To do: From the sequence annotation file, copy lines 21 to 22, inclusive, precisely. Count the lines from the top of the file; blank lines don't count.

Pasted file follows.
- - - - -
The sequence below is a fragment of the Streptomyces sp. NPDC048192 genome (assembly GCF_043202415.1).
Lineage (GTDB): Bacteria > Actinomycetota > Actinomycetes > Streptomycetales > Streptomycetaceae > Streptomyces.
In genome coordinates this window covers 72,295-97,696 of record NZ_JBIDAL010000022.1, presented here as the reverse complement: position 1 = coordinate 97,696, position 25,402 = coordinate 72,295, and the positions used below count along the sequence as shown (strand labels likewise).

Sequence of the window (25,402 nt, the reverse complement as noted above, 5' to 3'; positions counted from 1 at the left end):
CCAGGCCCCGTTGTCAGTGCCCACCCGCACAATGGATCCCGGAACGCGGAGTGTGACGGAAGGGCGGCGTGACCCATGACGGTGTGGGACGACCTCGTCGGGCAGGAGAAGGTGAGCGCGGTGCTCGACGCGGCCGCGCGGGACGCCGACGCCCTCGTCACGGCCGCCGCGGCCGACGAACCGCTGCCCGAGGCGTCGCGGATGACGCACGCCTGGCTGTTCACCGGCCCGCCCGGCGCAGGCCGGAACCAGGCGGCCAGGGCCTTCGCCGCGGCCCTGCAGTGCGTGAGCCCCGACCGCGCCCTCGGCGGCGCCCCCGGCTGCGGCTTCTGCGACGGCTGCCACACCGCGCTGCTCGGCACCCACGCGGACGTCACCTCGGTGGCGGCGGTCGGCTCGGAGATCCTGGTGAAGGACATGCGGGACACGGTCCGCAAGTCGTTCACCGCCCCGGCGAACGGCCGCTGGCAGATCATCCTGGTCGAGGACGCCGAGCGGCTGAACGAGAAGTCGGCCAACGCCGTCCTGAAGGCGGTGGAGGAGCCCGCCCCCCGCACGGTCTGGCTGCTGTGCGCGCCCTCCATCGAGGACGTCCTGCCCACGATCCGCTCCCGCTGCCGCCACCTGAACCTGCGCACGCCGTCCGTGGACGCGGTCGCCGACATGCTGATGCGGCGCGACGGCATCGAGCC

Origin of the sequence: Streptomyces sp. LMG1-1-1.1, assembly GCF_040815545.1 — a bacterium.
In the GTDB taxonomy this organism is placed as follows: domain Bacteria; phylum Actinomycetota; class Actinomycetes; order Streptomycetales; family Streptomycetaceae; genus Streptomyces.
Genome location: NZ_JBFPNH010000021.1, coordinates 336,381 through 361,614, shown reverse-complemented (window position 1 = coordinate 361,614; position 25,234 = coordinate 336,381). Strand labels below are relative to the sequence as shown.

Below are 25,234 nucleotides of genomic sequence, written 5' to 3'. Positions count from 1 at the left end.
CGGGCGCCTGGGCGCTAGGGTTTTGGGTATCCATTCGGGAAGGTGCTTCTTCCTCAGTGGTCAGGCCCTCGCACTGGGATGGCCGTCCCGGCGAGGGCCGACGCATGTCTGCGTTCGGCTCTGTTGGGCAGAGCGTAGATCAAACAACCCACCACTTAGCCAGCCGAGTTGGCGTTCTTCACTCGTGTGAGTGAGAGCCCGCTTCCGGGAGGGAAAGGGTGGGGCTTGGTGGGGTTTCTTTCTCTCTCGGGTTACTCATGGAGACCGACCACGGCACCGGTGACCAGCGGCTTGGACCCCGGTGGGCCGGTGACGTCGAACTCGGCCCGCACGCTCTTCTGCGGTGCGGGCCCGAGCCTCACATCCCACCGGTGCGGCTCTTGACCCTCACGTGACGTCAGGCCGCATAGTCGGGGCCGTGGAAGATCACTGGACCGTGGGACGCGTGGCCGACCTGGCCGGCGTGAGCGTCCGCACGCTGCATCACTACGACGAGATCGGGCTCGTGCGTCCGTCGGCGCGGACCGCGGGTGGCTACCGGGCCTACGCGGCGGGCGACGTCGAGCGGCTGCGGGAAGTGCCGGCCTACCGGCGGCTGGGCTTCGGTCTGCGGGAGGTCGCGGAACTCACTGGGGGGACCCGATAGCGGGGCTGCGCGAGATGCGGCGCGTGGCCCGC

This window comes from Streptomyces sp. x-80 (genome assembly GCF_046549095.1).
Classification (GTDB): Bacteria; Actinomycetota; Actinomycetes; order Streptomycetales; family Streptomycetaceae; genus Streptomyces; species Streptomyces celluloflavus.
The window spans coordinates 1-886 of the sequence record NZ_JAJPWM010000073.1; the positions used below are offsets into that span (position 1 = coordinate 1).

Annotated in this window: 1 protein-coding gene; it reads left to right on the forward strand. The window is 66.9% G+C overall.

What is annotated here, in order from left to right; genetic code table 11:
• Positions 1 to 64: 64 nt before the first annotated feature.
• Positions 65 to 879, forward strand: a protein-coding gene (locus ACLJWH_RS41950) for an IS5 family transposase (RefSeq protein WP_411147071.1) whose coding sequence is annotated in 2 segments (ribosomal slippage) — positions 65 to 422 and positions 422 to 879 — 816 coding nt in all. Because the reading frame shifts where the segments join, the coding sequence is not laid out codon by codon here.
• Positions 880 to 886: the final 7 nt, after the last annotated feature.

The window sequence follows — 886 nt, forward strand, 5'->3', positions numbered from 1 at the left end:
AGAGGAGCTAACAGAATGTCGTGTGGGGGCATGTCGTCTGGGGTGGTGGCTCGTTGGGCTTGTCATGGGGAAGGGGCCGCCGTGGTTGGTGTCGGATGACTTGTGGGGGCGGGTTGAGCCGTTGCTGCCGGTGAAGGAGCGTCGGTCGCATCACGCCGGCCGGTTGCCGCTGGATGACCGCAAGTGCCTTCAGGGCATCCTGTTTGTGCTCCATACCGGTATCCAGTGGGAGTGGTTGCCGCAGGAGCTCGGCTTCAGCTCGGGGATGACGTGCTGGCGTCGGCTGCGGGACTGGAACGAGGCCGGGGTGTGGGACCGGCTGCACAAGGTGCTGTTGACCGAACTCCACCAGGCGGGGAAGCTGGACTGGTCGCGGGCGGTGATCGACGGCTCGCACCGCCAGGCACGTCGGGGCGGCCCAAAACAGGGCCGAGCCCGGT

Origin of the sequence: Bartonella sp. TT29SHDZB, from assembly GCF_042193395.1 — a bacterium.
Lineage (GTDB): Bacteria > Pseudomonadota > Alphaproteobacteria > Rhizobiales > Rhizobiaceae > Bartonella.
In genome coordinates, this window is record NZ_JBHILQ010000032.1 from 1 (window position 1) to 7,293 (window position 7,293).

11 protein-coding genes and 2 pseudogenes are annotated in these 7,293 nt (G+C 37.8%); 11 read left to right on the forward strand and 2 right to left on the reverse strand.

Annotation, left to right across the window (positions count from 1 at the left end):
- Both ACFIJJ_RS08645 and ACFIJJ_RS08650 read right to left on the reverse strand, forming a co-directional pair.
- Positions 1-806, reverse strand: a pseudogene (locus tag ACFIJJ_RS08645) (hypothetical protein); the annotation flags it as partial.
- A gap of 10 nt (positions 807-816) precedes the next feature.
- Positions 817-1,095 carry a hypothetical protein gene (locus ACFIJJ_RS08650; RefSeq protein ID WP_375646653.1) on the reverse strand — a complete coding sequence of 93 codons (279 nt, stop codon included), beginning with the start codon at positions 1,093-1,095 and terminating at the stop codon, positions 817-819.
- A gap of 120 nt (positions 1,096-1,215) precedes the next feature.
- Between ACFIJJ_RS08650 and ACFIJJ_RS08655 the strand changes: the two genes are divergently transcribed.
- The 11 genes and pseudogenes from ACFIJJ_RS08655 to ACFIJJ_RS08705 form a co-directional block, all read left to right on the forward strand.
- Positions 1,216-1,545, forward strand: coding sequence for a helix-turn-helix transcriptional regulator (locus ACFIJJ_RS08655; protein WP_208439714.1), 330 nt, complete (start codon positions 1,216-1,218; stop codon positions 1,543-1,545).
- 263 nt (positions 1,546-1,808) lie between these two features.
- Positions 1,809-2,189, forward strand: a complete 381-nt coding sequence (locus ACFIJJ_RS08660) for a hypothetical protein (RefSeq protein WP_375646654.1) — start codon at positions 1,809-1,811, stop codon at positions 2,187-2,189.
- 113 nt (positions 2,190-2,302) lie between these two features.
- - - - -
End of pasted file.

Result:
Origin of the sequence: Bartonella sp. TT29SHDZB, from assembly GCF_042193395.1 — a bacterium.
Lineage (GTDB): Bacteria > Pseudomonadota > Alphaproteobacteria > Rhizobiales > Rhizobiaceae > Bartonella.